David de Boer is a postdoctoral researcher. His research focuses on migration and cultural memory in the early modern world. His main academic interests include news cultures, solidarity networks, global migrations, and public history.
After obtaining his BA and MA in history at Utrecht University, David pursued his PhD at the University of Konstanz and Leiden University (joint doctoral program). He was a visiting scholar at the European University Institute, the Leibniz Institute of European History, Harvard University, and UCLA. Before joining the UvA he lectured at Leiden University and Utrecht University.
David de Boer's work concerns the history of migration and long-distance solidarity networks. He is interested in how the cultural memory of past migrations shapes global migration patterns. Comparing the Dutch and British Empires between ca. 1700 and 1900, his project investigates how different economic, environmental, and forced migrants informed the conditions of their resettlement by appropriating narratives of and about earlier migrant groups. It traces how such narratives traveled between migrant groups, thus becoming interwoven into a web of global connections.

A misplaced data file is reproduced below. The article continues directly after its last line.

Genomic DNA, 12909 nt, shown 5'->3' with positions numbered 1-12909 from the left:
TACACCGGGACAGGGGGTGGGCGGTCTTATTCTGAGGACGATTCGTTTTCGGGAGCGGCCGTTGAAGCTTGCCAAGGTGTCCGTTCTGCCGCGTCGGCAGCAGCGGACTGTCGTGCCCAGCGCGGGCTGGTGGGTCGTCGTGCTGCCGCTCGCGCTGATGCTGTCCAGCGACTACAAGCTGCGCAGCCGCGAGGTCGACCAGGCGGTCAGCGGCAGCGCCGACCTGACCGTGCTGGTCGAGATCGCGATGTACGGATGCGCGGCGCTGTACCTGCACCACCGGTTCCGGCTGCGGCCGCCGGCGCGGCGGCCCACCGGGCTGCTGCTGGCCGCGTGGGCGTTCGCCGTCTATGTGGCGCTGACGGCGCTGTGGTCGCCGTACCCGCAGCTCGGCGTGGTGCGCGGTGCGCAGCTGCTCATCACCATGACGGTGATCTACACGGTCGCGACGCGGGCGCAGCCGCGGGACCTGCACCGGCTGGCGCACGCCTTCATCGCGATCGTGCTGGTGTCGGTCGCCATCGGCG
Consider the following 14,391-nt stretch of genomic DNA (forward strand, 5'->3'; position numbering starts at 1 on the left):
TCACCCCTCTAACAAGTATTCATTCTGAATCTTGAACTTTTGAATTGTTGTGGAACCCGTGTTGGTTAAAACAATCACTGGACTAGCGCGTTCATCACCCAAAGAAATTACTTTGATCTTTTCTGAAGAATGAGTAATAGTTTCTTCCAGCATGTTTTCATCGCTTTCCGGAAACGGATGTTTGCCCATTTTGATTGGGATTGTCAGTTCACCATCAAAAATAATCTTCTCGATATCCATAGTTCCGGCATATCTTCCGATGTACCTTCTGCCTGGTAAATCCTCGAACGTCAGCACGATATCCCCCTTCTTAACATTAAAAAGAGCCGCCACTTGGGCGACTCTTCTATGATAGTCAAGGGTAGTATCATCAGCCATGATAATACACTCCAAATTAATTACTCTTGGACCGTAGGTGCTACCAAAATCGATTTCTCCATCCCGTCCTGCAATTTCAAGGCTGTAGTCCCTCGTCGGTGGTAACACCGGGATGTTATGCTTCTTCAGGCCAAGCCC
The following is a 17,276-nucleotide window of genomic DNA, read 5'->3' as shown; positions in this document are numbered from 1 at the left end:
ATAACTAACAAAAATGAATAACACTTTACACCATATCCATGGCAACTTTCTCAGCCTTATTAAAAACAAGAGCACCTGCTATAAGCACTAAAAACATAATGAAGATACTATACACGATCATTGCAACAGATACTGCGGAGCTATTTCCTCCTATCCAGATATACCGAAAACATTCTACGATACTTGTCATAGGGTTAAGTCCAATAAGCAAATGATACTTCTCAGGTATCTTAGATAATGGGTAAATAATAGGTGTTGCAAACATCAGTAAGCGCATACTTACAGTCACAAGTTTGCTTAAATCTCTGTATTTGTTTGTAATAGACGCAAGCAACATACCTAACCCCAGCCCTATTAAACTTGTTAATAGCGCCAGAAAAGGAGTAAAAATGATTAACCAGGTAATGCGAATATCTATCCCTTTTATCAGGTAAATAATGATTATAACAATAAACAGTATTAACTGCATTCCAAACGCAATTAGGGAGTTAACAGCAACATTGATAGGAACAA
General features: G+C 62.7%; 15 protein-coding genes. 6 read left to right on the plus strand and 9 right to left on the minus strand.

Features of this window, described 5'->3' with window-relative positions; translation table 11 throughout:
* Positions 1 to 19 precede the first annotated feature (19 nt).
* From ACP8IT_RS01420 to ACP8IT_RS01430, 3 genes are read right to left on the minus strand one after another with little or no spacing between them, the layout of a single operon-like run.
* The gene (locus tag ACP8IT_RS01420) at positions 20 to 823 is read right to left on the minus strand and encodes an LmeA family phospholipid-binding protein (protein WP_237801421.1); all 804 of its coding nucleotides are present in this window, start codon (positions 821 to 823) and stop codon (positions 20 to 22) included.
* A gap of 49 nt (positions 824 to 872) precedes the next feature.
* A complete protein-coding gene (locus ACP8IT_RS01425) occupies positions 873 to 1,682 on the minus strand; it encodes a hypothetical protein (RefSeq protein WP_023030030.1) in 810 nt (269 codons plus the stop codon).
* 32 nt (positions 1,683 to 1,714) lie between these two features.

The project identifies the agency of economic, environmental, and forced migrants in shaping the conditions of their resettlement on the global stage.
He has also worked on early modern news, public opinion, iconoclasm, civic identity, and cultural memory.